Voters OK Minimum Wage Hike, Casinos, Marijuana
While election winners like Bill de Blasio and Chris Christie took center stage on Tuesday, voters around the country voted on dozens of key referendums that will help to shape the future of the economy, rights, and environment.
Drawing the most attention was a New York state constitutional amendment that authorizes seven new casinos to be built in New York, outside of the existing five casinos which are all located on Indian reservations. The amendment was supported by 57 percent of voters after a strong push by Governor Andrew Cuomo who promoted the project as a major opportunity to improve employment and economic opportunities in a struggling upstate region.
Marijuana also drew a lot of attention on Tuesday as the nation’s prohibition of the drug continues to wane. Portland, Maine, the state’s largest city, voted to legalize recreational use of marijuana for all adults over the age of 21 with a maximum amount of 2.5 ounces. Voters in the Michigan cities of Ferndale, Lansing, and Jackson also voted to legalize possession of small amounts of marijuana.
Meanwhile, voters in Colorado, who legalized recreational marijuana use in the last election, voted to tax the drug 25 percent to increase funding for school construction.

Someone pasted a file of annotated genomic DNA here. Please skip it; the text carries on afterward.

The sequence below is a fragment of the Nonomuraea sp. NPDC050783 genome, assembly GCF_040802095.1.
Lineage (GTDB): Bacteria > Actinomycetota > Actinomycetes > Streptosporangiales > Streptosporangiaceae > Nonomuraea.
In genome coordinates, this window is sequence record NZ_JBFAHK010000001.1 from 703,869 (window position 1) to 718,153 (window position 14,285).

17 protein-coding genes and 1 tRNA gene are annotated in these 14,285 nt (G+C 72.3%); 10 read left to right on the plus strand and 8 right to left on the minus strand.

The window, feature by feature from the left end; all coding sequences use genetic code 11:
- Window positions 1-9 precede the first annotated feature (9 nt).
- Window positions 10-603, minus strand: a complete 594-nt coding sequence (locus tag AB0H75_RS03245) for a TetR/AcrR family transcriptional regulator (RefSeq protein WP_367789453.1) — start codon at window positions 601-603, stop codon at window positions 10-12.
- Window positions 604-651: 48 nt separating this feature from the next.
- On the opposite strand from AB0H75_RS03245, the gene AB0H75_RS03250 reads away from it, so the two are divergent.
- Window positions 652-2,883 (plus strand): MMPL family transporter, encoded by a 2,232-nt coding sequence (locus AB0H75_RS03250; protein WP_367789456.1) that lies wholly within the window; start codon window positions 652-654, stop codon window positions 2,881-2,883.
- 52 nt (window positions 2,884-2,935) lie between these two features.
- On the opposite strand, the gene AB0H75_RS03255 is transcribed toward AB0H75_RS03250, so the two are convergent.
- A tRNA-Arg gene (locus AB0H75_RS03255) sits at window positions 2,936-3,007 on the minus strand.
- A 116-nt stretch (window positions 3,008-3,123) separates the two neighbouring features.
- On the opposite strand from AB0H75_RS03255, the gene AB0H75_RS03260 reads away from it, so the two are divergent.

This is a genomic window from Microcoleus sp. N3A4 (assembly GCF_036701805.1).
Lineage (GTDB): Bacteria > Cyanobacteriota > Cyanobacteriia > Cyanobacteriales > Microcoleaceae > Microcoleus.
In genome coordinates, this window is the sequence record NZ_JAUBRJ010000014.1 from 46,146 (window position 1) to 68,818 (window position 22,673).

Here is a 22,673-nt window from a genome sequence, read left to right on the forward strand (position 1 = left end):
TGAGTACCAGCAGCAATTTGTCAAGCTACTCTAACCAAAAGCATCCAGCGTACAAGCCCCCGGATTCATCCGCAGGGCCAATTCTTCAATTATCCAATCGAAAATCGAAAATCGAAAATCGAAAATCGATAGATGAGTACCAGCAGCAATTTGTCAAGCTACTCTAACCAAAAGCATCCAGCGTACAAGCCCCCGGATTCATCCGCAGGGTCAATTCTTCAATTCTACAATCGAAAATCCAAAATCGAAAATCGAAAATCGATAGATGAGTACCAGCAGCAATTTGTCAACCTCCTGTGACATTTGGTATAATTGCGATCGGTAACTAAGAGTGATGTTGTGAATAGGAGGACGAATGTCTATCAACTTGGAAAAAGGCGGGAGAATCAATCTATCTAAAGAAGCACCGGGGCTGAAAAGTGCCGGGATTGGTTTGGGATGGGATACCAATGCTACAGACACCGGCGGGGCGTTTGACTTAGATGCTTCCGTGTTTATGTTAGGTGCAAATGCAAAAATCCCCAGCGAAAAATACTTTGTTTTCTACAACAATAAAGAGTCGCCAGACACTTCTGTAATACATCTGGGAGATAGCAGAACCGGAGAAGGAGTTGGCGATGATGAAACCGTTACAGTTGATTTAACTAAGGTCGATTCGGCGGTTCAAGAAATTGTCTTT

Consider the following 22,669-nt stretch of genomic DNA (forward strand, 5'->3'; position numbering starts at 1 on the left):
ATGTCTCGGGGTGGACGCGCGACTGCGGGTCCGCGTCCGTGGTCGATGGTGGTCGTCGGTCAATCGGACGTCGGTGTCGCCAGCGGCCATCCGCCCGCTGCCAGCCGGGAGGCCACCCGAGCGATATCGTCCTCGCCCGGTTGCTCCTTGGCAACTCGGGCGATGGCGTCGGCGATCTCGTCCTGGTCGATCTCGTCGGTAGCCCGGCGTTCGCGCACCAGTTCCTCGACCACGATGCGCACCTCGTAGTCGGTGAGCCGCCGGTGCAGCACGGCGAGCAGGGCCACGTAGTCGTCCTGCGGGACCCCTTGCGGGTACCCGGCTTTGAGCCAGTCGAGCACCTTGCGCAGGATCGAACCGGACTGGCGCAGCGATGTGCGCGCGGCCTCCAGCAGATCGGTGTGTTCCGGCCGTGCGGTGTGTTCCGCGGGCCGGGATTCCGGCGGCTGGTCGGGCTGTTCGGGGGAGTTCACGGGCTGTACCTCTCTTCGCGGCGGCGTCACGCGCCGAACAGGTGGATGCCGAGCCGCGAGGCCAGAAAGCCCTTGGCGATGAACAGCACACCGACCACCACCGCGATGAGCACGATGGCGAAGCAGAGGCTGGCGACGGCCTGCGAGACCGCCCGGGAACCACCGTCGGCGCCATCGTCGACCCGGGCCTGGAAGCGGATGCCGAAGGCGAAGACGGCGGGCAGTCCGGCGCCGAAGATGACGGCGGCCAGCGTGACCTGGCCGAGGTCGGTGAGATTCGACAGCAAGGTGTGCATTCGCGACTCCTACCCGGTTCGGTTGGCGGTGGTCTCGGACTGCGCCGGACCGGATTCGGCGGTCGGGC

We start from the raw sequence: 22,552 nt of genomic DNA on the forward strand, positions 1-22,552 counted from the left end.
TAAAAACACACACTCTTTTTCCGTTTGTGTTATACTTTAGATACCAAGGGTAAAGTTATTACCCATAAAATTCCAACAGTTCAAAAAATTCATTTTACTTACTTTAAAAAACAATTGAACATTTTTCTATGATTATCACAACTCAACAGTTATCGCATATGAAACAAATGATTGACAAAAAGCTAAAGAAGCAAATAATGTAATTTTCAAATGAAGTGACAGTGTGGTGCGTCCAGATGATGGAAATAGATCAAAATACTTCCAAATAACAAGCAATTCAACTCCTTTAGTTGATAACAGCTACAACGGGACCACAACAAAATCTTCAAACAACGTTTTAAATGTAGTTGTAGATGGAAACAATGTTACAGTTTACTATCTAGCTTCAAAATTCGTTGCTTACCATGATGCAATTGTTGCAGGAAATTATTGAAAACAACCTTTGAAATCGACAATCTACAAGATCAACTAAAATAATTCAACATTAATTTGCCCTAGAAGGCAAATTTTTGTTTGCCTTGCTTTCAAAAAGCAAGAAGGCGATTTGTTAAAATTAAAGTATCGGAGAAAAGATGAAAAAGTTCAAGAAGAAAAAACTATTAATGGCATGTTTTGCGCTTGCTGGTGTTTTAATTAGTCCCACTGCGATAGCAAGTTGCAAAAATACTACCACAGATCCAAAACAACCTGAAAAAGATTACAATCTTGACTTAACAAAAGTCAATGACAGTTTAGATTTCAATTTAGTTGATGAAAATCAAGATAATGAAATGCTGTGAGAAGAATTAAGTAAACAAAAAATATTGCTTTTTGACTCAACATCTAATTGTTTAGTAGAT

Voters in New Jersey voted for a growingly popular minimum wage increase bill that not only increases the state’s minimum wage by $1 to $8.25 but includes an automatic cost-of-living increase every year. Ten other states have already passed similar cost-of-living increase bills, including Arizona, Colorado, Florida, Missouri, Montana, Nevada, Ohio, Oregon, Vermont, and Washington.
Fracking is a growing issue with environmental groups pushing hard to increase limitation on the gas drilling practice that has been shown to taint water supplies. Restrictions on fracking were on the ballot in four Colorado counties and three Ohio cities but received mixed results. Three of the four Colorado counties and one Ohio city voted to keep restrictions while one Colorado county and two Ohio cities voted to lift the regulations.
In Texas, on the other hand, voters took a pro-water stance, voting in favor of a $2 billion project to fund anti-drought measures. Droughts have hit the south hard in the last several years, causing billions of dollars in losses.
(Image courtesy of Pat Arnow)